Health Care Changes Needed for Pennsylvania Seniors

By Andrea Sears, Public News Service
for The Post

HARRISBURG PA – Within 20 years, western Montgomery County and the remainder of southeastern Pennsylvania – the most diverse and densely populated part of the state – is likely to see huge growth in its aging population, a new report projects. But it also warns those older residents will need kinds of health care the current workforce seems unprepared to provide.

The study issued by AARP Pennsylvania and Drexel University’s College of Nursing and Health Professions suggests new competencies will be “needed for a culturally diverse group of older adults,” distinguished professor and Drexel Dean Dr. Laura Gitlin said. “Different kinds of cultural competence, and knowledge of evidence-based care for prevention and chronic disease management, is severely lacking,” she added.

Older Pennsylvanians face complex and serious health conditions. To provide for their future health care, newcomers entering the field require geriatric care training, the study notes. It makes recommendations for developing of a culturally competent health-care workforce.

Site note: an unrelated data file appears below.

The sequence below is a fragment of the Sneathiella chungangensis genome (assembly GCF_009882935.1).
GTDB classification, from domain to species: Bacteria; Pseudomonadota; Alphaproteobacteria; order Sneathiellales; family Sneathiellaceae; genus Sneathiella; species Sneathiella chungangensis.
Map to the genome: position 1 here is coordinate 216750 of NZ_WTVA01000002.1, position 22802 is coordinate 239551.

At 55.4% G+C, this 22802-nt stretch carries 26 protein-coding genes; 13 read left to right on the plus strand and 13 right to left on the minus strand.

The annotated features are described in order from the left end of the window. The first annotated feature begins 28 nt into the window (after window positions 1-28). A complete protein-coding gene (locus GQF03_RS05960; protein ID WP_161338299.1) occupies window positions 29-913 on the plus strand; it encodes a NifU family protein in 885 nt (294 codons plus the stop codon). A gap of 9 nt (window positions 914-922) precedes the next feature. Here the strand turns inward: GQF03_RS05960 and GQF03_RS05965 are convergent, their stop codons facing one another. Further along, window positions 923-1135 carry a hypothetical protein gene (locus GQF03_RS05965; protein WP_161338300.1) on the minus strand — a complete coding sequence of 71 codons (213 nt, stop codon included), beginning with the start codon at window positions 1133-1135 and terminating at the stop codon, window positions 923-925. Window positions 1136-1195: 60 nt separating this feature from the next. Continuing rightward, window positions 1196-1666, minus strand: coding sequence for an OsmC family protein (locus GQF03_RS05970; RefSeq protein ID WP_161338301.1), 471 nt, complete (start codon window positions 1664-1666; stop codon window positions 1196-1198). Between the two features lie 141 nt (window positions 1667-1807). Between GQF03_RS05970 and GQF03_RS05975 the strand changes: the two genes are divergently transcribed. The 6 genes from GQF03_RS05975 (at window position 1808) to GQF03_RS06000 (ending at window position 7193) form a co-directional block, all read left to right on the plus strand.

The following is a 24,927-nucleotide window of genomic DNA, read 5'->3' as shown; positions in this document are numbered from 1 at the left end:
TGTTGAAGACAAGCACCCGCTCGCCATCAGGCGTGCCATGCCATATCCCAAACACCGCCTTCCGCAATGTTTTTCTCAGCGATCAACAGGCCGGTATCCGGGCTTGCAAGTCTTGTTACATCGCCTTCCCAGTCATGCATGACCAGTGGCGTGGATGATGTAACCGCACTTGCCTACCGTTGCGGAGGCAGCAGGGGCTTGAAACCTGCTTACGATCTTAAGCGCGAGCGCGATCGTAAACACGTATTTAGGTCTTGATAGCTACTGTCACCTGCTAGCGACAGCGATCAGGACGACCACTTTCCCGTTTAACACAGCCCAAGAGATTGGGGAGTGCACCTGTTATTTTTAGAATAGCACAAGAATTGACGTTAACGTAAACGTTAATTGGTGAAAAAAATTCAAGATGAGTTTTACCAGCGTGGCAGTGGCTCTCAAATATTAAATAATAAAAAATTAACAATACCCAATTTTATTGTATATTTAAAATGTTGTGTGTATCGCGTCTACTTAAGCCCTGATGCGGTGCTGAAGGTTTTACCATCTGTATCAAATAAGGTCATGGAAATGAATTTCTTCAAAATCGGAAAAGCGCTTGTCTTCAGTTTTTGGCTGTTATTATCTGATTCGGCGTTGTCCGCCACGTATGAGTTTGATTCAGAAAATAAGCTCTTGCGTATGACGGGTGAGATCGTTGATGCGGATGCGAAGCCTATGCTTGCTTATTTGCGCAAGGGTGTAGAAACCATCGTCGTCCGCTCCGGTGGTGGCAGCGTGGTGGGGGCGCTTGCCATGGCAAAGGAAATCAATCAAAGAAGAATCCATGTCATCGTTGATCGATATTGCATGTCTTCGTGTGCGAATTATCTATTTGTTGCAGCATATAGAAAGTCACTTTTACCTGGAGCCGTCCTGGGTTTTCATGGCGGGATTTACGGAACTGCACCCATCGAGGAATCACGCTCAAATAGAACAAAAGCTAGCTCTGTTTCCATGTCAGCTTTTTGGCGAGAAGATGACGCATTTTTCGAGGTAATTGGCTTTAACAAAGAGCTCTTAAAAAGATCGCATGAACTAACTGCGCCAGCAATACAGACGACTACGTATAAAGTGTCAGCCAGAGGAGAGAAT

Disparities in access to health care exist beyond the confines of greater Philadelphia, particularly in rural areas and among under-represented racial and ethnic groups.

The state’s elderly are predominantly white, poor, and live in less populated towns and villages, according to Angela Foreshaw-Rouse, AARP Pennsylvania manager of state operations and outreach. Fourteen percent live in medically under-served areas, she said; 22 percent live in areas with shortages of health professionals.

The inequities became more apparent and pronounced during the pandemic, Foreshaw-Rouse said. The report also found people age 65 and older are less likely to use digital technology that has become critical for telehealth visits, and to find COVID-19 vaccinations.

As a result, providing broadband access across the state will be vital, Foreshaw-Rouse contended. What’s additionally needed, she said, is “not only access to high-speed internet connectivity, but also technology and the literacy to use the technology. We know that our internet access is not available equitably across the state, and that is something that we can change.”

Disclosure: AARP Pennsylvania contributes to a Public News Service fund for reporting on budget policy an priorities, consumer issues, livable wages and working families, and senior issues.

Photo by Cristian Newman via Unsplash, used under license